He, however, gave his assent to the ordinance to amend the 50-year-old Act that was first enacted in 1968 after the 1965 India-Pakistan war.
New Delhi: While President Pranab Mukherjee expressed displeasure, the Centre on Friday for the fifth time promulgated an ordinance to amend the 50-year-old Enemy Property Act, which guards against succession claims or transfer of properties left by people who migrated to Pakistan and China after wars.
Sources said that President Mukherjee, while giving his assent to the ordinance, had voiced his unhappiness over the fact that the government had to keep repromulgating it as Parliament could not function and the bill could not be passed. The Enemy Property (Amendment and Validation) Bill is pending in the Rajya Sabha and could not be taken up as the entire Winter Session was washed out due to protests over demonetisation.
The ordinance was repromulgated late on Thursday night. Issued for the first time on January 7, the Enemy Property (Amendment and Validation) Fifth Ordinance 2016 had earlier been promulgated four times. It was passed by the Lok Sabha on March 9 but was subsequently referred to a select committee of the Rajya Sabha.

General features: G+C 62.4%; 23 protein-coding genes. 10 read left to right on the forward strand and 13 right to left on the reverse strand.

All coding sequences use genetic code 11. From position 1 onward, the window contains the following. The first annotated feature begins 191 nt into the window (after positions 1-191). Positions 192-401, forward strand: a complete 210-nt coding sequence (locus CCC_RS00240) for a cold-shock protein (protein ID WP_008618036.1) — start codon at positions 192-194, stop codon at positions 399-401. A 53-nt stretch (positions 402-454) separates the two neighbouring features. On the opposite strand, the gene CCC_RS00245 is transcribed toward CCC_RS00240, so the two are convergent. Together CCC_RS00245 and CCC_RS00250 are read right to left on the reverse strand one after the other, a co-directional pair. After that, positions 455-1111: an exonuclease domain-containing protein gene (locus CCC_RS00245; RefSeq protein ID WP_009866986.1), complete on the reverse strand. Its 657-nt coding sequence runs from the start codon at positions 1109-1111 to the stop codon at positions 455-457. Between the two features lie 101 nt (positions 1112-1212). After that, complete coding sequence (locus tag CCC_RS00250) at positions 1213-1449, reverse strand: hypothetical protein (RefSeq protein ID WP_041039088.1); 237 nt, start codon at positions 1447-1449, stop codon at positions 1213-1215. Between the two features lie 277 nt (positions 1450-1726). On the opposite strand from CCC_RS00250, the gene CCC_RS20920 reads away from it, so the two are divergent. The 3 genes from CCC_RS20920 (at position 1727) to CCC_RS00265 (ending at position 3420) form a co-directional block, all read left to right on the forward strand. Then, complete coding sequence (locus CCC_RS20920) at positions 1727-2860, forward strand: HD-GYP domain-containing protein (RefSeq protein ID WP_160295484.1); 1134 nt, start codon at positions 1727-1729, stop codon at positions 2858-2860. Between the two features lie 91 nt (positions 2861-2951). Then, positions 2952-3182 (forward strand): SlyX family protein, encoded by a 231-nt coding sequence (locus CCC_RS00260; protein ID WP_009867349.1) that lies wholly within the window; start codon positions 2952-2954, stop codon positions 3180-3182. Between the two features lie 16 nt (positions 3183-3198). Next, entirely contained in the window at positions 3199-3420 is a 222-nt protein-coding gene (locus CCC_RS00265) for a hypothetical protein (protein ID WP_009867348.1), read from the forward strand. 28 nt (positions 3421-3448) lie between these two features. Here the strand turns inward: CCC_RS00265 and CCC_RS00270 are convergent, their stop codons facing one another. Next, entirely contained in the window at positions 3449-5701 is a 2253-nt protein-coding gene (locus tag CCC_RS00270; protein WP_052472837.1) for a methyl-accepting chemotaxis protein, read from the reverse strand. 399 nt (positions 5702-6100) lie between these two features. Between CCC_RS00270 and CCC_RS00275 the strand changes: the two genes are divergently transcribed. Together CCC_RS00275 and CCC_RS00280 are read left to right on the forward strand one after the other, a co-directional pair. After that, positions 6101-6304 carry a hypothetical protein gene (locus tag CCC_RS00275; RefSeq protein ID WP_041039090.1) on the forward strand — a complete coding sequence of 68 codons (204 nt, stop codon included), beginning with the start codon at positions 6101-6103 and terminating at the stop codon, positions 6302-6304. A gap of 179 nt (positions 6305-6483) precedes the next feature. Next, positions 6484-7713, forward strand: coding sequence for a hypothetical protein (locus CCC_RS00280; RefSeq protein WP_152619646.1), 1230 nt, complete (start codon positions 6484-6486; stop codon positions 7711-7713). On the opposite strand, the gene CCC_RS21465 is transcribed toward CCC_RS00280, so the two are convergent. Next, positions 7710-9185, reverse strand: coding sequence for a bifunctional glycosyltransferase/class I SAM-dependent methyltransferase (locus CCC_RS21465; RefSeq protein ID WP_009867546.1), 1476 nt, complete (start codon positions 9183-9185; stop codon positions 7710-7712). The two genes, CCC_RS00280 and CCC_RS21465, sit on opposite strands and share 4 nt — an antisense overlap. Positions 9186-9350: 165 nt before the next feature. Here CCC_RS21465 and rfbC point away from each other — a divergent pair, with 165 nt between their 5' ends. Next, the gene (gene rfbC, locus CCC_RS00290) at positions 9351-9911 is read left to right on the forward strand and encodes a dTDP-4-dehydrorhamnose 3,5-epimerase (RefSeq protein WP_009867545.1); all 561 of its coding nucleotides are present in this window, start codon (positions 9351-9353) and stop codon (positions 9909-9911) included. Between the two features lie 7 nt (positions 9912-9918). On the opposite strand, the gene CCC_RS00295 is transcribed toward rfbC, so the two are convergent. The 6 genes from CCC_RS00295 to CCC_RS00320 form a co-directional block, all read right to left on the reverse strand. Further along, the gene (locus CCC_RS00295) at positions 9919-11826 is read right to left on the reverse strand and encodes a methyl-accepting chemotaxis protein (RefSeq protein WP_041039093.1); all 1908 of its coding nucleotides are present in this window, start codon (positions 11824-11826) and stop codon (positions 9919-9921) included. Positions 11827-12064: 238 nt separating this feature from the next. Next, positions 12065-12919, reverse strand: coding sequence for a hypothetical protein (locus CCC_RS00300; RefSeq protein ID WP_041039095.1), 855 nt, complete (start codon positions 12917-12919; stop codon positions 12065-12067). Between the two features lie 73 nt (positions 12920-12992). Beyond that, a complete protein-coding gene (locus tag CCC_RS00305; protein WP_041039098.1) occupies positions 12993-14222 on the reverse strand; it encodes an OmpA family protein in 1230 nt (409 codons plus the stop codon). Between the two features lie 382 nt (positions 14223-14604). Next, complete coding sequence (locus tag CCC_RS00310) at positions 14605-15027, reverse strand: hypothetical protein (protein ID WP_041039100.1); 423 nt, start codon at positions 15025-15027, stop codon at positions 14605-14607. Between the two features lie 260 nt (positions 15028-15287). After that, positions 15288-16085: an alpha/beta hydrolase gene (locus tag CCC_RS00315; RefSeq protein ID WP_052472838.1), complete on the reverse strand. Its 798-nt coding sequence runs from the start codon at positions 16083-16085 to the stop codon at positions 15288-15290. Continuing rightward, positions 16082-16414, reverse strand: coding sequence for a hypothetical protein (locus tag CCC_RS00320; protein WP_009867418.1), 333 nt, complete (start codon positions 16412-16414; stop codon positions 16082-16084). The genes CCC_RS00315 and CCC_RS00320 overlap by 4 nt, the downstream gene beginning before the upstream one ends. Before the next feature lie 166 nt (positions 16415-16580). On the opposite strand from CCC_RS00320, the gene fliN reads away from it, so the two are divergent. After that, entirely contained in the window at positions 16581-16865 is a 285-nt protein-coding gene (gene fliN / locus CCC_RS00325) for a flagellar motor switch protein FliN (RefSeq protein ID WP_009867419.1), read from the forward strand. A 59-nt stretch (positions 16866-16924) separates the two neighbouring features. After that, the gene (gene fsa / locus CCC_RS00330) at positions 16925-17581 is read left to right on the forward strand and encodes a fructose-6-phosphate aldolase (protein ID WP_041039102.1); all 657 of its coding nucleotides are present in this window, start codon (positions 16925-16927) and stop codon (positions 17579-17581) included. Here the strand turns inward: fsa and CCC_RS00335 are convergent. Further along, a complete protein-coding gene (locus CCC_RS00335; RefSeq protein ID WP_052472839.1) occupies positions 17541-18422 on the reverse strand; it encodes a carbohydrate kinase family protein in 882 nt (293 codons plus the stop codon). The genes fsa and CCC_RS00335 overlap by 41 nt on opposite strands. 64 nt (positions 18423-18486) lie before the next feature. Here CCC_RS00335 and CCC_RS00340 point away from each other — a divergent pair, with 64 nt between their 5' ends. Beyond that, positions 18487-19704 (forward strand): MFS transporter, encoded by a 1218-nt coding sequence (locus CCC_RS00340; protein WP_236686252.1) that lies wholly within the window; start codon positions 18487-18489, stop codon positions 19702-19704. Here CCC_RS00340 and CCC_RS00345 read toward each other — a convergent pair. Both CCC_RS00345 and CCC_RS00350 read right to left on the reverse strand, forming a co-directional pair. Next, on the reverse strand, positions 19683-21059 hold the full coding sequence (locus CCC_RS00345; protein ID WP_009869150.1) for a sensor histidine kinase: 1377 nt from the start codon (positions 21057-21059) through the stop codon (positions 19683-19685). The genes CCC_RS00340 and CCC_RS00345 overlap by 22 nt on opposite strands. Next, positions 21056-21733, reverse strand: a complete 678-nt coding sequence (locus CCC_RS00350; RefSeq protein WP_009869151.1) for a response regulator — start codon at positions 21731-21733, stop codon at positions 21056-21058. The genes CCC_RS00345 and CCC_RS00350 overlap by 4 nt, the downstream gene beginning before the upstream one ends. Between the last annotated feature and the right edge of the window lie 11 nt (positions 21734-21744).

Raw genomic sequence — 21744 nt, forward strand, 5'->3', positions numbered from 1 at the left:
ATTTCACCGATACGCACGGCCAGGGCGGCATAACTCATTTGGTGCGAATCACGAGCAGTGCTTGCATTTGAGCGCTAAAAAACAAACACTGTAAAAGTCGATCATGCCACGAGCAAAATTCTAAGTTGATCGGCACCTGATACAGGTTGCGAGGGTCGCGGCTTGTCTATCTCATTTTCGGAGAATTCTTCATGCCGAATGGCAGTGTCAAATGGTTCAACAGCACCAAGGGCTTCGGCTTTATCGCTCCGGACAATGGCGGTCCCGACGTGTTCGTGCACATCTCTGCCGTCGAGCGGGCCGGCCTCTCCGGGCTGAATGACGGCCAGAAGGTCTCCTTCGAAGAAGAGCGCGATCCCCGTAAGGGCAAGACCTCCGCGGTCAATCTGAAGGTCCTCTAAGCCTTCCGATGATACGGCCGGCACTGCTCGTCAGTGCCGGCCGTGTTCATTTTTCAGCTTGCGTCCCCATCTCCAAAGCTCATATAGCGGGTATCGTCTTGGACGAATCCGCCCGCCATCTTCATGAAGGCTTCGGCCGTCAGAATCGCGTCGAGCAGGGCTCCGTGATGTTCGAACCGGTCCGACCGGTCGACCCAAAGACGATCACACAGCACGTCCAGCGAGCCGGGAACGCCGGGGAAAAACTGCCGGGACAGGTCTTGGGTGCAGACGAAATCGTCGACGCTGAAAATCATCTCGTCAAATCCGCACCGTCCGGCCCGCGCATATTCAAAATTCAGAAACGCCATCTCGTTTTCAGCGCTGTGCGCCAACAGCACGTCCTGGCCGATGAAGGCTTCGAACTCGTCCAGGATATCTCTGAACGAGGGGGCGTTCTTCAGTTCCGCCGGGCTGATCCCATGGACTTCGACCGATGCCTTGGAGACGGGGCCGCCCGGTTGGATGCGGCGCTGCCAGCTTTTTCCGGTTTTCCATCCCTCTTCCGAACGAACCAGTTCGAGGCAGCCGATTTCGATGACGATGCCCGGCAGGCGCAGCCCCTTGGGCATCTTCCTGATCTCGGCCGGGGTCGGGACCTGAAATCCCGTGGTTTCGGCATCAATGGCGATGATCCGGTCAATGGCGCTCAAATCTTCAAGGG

“Enemy property” refers to any property that belongs to, or is held or managed on behalf of an enemy, an enemy subject or an enemy firm. The government has vested these properties in the Custodian of Enemy Property for India, an office instituted under the Central government.
The Enemy Property Act was first enacted in 1968 after the 1965 India-Pakistan war.
An ordinance is re-promulgated when Parliament is not in session and a bill to replace it is not passed. An ordinance lapses after 42 days from the day a session begins unless a bill to replace it is approved by Parliament.